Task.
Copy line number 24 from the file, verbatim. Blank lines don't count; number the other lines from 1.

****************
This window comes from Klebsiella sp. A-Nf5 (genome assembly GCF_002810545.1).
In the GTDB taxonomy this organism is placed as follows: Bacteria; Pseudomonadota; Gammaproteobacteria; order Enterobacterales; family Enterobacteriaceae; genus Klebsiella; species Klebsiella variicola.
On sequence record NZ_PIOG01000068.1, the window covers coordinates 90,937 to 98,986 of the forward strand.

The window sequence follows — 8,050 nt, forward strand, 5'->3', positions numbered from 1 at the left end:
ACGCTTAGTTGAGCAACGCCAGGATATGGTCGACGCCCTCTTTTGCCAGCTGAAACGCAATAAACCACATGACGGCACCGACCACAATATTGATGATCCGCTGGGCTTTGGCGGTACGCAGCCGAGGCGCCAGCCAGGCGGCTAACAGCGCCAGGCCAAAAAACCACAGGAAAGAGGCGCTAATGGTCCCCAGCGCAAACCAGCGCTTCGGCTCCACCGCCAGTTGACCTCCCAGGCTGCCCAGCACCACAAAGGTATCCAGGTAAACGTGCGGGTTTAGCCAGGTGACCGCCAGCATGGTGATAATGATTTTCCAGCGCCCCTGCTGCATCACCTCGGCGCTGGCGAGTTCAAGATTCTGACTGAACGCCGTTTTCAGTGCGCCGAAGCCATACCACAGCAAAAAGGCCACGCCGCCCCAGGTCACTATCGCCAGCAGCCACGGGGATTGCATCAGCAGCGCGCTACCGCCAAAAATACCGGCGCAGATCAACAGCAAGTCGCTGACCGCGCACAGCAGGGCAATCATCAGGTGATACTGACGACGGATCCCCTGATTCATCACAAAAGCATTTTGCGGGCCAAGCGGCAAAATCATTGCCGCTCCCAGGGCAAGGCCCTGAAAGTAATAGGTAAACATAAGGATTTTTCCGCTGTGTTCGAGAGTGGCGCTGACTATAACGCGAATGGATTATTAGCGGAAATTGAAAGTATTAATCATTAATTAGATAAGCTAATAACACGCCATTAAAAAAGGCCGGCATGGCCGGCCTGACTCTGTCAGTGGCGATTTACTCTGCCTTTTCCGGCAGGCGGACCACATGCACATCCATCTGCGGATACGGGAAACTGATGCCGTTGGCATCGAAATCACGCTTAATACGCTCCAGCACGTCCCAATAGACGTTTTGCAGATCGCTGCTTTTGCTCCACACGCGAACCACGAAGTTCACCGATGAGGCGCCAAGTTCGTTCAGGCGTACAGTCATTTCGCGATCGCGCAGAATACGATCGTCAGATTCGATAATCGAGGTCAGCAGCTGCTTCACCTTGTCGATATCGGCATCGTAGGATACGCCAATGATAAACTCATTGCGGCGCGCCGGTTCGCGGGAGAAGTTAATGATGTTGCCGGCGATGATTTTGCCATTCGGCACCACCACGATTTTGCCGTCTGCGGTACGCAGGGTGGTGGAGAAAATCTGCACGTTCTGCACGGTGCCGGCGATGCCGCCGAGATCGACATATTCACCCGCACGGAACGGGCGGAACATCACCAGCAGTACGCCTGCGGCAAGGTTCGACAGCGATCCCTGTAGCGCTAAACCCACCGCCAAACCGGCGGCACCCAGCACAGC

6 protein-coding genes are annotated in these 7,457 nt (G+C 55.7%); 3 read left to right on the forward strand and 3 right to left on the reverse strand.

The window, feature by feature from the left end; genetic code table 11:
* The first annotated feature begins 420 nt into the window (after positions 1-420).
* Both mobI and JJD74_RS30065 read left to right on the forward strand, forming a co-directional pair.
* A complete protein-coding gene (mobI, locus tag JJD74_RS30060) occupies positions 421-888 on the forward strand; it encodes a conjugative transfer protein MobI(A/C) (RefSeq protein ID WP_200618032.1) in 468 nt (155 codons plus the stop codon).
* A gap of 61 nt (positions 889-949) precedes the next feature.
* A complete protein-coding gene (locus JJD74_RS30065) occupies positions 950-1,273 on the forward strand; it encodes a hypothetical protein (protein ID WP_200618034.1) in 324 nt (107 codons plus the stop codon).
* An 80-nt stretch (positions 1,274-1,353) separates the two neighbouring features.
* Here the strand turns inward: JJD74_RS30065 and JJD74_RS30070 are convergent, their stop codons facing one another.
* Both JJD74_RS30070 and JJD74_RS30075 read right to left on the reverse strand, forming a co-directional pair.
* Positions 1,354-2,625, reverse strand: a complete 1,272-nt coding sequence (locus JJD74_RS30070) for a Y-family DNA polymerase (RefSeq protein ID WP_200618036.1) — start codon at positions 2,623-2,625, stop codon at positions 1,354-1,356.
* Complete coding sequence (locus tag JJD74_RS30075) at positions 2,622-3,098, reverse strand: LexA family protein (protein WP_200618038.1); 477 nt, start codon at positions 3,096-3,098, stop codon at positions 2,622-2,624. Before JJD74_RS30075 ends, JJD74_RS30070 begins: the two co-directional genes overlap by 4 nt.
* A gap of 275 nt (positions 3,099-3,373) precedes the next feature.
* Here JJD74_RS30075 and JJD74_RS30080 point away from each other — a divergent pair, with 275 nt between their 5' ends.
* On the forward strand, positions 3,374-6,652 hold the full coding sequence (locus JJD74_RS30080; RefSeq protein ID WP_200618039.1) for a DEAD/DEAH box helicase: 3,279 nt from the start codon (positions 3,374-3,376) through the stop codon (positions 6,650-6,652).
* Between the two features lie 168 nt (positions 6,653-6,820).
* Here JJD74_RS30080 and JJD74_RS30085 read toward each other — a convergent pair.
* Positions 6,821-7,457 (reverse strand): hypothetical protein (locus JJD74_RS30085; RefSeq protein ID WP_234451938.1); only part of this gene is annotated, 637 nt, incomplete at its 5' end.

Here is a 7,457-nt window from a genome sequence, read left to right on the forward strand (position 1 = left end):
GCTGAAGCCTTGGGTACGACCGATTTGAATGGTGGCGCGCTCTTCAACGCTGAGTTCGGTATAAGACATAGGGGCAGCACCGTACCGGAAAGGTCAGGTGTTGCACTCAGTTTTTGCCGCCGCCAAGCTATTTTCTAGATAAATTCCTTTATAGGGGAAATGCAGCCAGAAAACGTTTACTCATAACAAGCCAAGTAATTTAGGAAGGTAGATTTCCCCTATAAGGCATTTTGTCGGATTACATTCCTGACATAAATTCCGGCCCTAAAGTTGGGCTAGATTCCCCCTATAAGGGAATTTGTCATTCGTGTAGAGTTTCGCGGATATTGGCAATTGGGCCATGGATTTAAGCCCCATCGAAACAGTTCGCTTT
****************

Here is a 7,457-nt window from a genome sequence, read left to right on the forward strand (position 1 = left end):